Like many other parts of the world, Britain is going through a phase lacking in ethical and competent leadership. People are confused, frustrated and worried; some are angry. Nativist (White) nationalism in many western countries, with a dislike or even hatred of minority immigrant people (particularly Muslims and Jews), is on the rise. This is exacerbated through lowering religious literacy, widespread mistrust and an increase in hateful rhetoric being spread on social media. As people’s patience and tolerance levels continue to erode, this can bring unknown adverse consequences.

The positive side is that civil society groups with a sense of justice are still robust in most developed countries. While there seem to be many Muslims who love to remain in the comfort zone of their bubbles, a growing number of Muslims, particularly the youth, are also effectively contributing towards the common good of all.

As social divisions are widening, a battle for common sense and sanity continues. The choice of Muslims (particularly those that are socially active), as to whether they would proactively engage in grass-roots civic works or social justice issues along with others, has never been more acute. Genuine steps should be taken to understand the dynamics of mainstream society and improve their social engagement skills.

From history, we learn that during better times, Muslims proactively endeavoured to be a force for good wherever they went. Their urge for interaction with their neighbours and exemplary personal characters sowed the seeds of bridge building between people of all backgrounds. No material barrier could divert their urge for service to their Qawm and their Ummah. This must be replicated and amplified.

Although Muslims are some way away from these ideals, focusing on two key areas can and should strengthen their activities in the towns and cities they have chosen as their home. This is vital to promote a tolerant society and establish civic roots. Indifference and frustration are not a solution.

Muslim individuals and families

  1. Muslims must develop a reading and thinking habit in order to prioritise their tasks in life, including the focus of their activism. They should, according to their ability and available opportunities, endeavour to contribute to the Qawm and Ummah. This should start in their neighbourhoods and workplaces. There are many sayings of the Prophet Muhammad on one’s obligations to their neighbour; one that stands out – Gabriel kept advising me to be good to my neighbour so much that I thought he would ask that he (neighbour) should inherit me) – Sahih Al-Bukhari.
  2. They must invest in their new generation and build a future leadership based on ethics and professionalism to confidently interact and engage with the mainstream society, whilst holding firm to Islamic roots and core practices.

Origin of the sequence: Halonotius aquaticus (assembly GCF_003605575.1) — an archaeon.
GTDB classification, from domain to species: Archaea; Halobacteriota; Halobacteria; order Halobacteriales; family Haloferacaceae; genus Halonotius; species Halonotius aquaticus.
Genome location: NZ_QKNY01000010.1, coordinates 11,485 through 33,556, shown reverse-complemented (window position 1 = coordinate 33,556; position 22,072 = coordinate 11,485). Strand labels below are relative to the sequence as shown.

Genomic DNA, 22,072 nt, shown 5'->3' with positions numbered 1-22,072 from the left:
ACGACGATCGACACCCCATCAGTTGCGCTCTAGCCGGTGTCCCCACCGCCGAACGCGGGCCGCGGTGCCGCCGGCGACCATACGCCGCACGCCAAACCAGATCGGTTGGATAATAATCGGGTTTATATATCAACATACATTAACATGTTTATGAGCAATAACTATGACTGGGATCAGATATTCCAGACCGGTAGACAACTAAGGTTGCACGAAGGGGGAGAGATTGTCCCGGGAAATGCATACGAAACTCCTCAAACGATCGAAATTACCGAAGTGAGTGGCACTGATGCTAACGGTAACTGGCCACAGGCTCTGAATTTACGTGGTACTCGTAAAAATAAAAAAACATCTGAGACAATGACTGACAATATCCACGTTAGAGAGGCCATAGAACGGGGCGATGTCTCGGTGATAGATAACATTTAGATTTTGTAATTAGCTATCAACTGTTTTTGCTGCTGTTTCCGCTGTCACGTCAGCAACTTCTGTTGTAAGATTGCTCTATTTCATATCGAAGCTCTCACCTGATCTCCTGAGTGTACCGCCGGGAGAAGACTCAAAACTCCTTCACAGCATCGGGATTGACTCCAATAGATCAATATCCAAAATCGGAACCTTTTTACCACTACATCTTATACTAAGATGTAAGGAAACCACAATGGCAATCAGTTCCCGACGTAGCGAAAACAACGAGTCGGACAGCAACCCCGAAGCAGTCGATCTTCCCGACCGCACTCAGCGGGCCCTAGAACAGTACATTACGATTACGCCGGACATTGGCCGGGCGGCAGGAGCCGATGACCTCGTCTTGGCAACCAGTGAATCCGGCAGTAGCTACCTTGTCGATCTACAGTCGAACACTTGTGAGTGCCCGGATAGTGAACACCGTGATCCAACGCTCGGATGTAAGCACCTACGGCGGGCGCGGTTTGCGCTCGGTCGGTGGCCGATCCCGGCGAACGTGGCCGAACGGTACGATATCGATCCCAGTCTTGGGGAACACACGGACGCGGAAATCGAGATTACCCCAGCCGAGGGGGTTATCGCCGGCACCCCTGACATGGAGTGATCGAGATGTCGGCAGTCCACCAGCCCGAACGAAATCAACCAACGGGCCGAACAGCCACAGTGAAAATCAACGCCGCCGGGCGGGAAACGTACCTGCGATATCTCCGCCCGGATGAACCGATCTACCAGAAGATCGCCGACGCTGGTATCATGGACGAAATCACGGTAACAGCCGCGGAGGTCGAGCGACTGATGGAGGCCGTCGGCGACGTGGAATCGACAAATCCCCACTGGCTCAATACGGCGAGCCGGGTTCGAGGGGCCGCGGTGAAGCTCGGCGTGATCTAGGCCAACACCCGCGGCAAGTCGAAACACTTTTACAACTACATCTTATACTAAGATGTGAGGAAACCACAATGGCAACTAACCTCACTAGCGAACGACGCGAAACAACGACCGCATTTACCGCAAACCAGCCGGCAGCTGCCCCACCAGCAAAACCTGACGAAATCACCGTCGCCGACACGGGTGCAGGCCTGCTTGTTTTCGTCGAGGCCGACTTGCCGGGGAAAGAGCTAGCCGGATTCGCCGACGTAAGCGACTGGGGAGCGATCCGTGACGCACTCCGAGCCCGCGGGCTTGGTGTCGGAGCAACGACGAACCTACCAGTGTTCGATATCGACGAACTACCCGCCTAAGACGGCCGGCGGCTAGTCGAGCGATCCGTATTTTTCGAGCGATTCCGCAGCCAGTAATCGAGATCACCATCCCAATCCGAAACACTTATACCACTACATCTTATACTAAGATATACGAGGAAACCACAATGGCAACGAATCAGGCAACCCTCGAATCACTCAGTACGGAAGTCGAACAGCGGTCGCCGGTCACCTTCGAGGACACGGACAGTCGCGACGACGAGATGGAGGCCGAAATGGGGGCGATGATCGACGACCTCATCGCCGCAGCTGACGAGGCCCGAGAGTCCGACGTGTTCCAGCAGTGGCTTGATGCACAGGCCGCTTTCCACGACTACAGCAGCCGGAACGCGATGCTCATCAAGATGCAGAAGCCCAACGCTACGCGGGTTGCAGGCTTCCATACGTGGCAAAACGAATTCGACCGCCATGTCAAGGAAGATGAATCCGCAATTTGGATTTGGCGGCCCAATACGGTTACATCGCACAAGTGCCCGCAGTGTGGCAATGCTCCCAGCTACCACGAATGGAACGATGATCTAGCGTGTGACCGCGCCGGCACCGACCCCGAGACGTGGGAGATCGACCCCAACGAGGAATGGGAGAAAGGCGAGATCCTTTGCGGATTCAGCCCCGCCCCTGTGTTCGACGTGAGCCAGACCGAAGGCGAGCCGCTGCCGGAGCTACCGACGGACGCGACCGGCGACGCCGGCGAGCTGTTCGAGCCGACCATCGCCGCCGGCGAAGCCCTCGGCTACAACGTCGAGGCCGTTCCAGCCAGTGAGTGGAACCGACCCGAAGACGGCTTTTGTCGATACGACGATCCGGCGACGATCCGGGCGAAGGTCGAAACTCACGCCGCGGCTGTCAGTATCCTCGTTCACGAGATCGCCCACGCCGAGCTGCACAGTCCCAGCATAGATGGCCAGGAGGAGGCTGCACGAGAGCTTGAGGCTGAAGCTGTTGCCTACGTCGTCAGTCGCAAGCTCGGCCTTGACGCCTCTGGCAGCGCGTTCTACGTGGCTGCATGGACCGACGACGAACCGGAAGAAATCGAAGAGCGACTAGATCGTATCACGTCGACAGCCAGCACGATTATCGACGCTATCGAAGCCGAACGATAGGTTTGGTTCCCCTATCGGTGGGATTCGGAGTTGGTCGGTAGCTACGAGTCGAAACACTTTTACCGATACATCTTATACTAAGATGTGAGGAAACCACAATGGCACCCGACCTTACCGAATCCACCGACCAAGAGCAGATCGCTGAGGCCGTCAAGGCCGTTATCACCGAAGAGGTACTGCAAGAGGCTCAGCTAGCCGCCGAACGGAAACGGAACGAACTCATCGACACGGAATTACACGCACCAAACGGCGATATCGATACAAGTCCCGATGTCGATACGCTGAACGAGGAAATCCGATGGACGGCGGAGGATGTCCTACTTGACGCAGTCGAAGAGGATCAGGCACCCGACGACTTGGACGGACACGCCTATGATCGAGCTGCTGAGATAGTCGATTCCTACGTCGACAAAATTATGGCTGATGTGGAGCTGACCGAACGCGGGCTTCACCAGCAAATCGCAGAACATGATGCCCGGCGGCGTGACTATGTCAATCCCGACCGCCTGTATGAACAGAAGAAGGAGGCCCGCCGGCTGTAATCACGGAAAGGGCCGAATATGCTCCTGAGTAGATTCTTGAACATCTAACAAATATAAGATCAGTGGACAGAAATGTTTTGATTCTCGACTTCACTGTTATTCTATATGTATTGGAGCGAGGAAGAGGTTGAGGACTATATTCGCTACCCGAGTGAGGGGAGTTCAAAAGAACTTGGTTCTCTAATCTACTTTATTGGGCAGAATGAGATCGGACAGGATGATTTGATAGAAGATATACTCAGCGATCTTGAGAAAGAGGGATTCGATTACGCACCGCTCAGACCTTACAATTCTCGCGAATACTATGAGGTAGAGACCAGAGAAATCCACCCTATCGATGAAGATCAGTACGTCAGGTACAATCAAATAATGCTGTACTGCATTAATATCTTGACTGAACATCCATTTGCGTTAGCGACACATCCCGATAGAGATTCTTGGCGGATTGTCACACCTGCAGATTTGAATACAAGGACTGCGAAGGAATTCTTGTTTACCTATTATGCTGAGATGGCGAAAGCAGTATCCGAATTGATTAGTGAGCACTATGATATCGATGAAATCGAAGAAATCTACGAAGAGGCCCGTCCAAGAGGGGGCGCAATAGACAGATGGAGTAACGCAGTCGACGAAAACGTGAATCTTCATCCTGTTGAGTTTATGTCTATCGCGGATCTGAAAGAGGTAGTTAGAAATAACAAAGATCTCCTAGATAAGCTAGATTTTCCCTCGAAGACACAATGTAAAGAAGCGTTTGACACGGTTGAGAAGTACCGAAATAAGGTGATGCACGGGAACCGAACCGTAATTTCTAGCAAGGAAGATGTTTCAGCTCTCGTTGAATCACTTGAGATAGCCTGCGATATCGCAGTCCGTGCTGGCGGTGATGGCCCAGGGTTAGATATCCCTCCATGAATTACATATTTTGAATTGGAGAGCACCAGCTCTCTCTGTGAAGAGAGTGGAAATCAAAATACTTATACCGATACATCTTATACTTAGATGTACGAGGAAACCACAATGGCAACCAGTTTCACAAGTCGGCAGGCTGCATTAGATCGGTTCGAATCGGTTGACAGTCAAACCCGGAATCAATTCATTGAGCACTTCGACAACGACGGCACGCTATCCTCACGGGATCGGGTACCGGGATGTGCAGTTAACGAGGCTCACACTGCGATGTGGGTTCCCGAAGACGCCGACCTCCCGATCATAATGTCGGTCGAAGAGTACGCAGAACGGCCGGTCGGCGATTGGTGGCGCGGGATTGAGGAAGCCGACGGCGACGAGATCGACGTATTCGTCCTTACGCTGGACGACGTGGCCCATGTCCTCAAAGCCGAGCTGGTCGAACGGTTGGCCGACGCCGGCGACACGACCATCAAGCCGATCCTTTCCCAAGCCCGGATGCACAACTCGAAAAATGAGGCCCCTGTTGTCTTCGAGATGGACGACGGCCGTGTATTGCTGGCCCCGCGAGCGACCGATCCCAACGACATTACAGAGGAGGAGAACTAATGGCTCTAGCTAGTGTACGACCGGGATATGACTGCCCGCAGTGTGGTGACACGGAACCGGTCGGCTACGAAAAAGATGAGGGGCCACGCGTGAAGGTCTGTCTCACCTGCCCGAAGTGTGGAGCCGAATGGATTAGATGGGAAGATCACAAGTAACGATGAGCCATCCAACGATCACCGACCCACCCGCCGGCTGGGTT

3. Their Islah and dawah should be professionalised, effective and amplified; their outreach should be beyond their tribal/ethnic/sectarian boundaries.
  4. They should jettison any doubts, avoid escapism and focus where and how they can contribute. If they think they can best serve the Ummah’s cause abroad, they should do this by all means. But if they focus on contributing to Britain:
    • They must develop their mindset and learn how to work with the mainstream society to normalise the Muslim presence in an often hostile environment.
    • They should work with indigenous/European Muslims or those who have already gained valuable experience here.
    • They should be better equipped with knowledge and skills, especially in political and media literacy, to address the mainstream media where needed.

Muslim bodies and institutions

  • Muslim bodies and institutions such as mosques have unique responsibilities to bring communities together, provide a positive environment for young Muslims to flourish and help the community to link, liaise and interact with the wider society.
  • By trying to replicate the Prophet’s mosque in Madinah, they should try to make mosques real hubs of social and spiritual life and not just beautiful buildings. They should invest more in young people, particularly those with professional backgrounds. They should not forget what happened to many places where the Muslim presence was thought to be deep-rooted such as Spain.
  • It is appreciated that the first generation Muslims had to establish organisations with people of their own ethnic/geographical backgrounds. While there may still be a need for this for some sections of the community, in a post-7/7 Britain Muslim institutions must open up for others qualitatively and their workers should be able to work with all. History tells that living in your own comfort zone will lead to isolation.
  • Muslim bodies, in their current situation, must have a practical 5-10 year plan, This will bring new blood and change organisational dynamics. Younger, talented, dedicated and confident leadership with deep-rooted Islamic ideals is now desperately needed.
  • Muslim bodies must also have a 5-10 year plan to encourage young Muslims within their spheres to choose careers that can take the community to the next level. Our community needs nationally recognised leaders from practising Muslims in areas such as university academia, policy making, politics, print and electronic journalism, etc.